COUNT(DISTINCT *) - by mravikiran

Status : 

  Won't Fix<br /><br />
		Due to several factors the product team decided to focus its efforts on other items.<br /><br />
		A more detailed explanation for the resolution of this particular item may have been provided in the comments section.

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ID 624166 Comments
Status Closed Workarounds
Type Suggestion Repros 1
Opened 11/23/2010 10:26:50 PM
Access Restriction Public


I find it very essential that SQL Server supports COUNT(DISTINCT *), something like:


The above query should give count of unique rows in the given table.
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Posted by Microsoft on 12/5/2010 at 10:21 PM
Closed the request.

Posted by Microsoft on 12/5/2010 at 10:01 PM
Hi Ravi,
Thanks for your feedback. We follow the ANSI SQL syntax/behavior for the aggregate functions. There is no syntax like getting distinct of the column values with COUNT. So I don't see us adding T-SQL specific extension for COUNT(DISTINCT *). Doing this also has challenges if the data contains LOB columns. Anyway, there are many ways to get the same result and you can do it yourself as you showed. Optionally, for something faster with less chance of error you can use the hashbytes to compute a cryptographic checksum which can avoid collisions in even large data sets. For ex:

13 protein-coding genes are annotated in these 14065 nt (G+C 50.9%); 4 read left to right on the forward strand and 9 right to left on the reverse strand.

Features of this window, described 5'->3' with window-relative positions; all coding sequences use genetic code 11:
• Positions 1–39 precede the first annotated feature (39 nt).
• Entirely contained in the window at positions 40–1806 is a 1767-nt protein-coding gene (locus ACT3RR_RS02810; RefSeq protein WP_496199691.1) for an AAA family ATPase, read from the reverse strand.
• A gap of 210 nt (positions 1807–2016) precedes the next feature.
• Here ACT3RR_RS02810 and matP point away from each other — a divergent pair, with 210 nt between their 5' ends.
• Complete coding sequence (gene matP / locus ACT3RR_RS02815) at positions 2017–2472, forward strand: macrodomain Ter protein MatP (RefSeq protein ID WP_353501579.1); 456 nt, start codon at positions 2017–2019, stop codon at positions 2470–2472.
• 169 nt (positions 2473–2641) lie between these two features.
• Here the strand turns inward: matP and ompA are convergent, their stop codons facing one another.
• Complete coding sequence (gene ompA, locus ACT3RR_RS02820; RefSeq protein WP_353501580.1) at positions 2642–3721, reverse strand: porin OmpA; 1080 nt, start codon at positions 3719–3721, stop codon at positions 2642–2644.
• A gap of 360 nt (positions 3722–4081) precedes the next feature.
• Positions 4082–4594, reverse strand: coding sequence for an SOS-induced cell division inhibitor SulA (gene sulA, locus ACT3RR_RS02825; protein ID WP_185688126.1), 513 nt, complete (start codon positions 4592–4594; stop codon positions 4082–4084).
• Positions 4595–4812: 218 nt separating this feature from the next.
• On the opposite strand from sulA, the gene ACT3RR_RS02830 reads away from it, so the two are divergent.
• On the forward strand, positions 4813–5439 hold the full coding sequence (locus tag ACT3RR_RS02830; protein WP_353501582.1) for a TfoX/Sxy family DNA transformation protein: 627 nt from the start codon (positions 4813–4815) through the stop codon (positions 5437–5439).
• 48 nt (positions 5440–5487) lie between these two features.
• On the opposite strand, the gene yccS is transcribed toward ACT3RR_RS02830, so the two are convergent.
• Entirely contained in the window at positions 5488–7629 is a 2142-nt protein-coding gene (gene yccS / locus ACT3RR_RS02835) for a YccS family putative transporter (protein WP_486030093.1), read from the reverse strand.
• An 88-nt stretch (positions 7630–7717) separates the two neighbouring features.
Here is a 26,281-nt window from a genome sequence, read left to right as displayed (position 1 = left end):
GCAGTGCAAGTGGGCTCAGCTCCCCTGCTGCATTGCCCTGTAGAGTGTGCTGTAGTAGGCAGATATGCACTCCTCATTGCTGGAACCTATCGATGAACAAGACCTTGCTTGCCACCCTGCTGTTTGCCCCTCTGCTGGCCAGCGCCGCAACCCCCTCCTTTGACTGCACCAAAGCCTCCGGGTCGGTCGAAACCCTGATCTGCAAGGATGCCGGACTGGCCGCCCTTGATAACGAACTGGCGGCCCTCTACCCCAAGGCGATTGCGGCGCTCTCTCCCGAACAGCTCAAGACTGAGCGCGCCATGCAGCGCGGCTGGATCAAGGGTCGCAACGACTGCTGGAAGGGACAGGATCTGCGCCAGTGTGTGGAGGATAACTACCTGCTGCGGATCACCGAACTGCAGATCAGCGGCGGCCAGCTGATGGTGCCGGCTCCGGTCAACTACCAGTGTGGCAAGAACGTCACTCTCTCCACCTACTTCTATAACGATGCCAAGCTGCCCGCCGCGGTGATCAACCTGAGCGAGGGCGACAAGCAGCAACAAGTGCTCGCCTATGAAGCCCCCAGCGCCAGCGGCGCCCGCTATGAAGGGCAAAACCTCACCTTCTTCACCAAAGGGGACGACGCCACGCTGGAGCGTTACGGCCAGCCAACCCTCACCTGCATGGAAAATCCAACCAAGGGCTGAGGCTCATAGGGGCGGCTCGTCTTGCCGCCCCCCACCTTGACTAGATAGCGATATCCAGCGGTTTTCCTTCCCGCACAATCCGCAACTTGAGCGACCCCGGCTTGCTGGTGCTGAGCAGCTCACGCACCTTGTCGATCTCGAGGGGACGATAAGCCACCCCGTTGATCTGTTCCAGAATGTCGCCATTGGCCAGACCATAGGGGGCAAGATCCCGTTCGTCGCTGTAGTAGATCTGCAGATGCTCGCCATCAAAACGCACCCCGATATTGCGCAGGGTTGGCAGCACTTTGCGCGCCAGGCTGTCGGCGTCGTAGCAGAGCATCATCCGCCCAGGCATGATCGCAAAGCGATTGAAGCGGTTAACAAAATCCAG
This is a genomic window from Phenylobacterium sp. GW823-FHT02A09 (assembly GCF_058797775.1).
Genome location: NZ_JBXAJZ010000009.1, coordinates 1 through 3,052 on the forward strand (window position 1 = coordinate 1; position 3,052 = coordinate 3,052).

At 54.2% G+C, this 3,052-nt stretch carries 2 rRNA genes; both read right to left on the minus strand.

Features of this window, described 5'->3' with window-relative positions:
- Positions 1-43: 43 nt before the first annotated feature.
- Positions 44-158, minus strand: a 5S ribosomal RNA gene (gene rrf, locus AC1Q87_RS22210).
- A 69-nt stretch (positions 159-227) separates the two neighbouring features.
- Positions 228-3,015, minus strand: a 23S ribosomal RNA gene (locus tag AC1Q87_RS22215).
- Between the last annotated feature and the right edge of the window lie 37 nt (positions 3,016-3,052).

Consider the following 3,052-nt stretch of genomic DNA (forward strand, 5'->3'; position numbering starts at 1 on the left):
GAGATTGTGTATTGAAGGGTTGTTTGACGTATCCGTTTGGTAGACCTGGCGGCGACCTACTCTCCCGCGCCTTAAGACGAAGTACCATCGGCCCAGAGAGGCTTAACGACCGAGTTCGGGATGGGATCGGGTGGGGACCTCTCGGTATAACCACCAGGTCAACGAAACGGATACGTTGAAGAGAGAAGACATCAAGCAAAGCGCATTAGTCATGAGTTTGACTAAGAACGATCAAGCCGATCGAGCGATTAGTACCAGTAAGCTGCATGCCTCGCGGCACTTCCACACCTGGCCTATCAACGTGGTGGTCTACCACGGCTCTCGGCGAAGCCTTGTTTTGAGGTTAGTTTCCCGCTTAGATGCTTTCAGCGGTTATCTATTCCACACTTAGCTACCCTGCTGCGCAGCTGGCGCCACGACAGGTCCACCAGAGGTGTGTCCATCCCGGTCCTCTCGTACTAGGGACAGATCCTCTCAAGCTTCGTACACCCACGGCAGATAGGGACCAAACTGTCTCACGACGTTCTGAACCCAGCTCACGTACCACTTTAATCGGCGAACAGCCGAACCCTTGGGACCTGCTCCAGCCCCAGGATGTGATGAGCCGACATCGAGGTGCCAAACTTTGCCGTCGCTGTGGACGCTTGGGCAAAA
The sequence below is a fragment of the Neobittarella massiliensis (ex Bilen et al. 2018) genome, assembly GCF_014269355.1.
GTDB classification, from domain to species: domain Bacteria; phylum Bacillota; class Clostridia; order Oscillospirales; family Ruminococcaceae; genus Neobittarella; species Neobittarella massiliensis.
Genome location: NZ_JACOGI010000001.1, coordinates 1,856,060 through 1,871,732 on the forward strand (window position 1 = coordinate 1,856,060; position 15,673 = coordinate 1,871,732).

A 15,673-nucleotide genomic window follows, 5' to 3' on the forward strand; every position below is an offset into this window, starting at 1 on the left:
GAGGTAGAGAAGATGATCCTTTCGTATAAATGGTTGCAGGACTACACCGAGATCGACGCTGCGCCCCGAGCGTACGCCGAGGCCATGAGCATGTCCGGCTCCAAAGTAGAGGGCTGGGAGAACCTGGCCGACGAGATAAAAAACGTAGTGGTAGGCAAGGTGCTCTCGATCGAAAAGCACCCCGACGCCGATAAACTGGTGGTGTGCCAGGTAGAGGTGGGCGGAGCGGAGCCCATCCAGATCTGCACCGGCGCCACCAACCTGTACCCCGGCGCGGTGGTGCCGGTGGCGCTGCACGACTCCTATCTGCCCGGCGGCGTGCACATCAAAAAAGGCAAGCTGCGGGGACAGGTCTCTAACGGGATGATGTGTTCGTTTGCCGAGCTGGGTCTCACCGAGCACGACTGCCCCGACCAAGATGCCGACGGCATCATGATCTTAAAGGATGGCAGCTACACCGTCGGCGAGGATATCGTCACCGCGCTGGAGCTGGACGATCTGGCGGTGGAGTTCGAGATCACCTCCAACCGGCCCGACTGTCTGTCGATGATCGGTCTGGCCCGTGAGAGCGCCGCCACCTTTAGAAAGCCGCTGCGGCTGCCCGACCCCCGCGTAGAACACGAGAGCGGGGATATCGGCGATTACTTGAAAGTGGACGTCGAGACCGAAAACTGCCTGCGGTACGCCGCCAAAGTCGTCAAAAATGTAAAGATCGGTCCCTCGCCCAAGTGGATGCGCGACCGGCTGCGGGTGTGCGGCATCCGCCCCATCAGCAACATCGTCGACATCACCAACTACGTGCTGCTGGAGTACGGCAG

select HASHBYTES('md5', CAST( as binary(128)) + cast(t.schema_id as binary(4))) from sys.tables as t;

This might be one approach to doing distinct count on the entire row values faster. Hope this helps.

Umachandar, SQL Programmability Team
Posted by mravikiran on 11/24/2010 at 10:54 PM
Partially True.

Duplicates can also be "logically" determined by a set of columns. And, dups can also occur in temp tables, table variables etc. COUNT(DISTINCT *) is meant for progammatic reasons, not for design reasons.
Posted by DB007 on 11/24/2010 at 8:58 AM
All rows in a table should be unique; exact duplicate rows should not be present in a table: - How to remove duplicate rows (would be important here).

(so a select count(distinct *) from tablename - is pretty much a redundant command; will be used <0.1% of the time as it would not identify duplicate rows in the table either: if thats what you are trying to do)

Once the PK is present on a table, just substitue for select count(distinct PK_column) from tablename.

It generally will be a lot faster doing a PK Count; or even filtered count against a PK Index.

I cannot see any reason why a table should not have a primary key in any circumstances, and a distinct * is just lazy.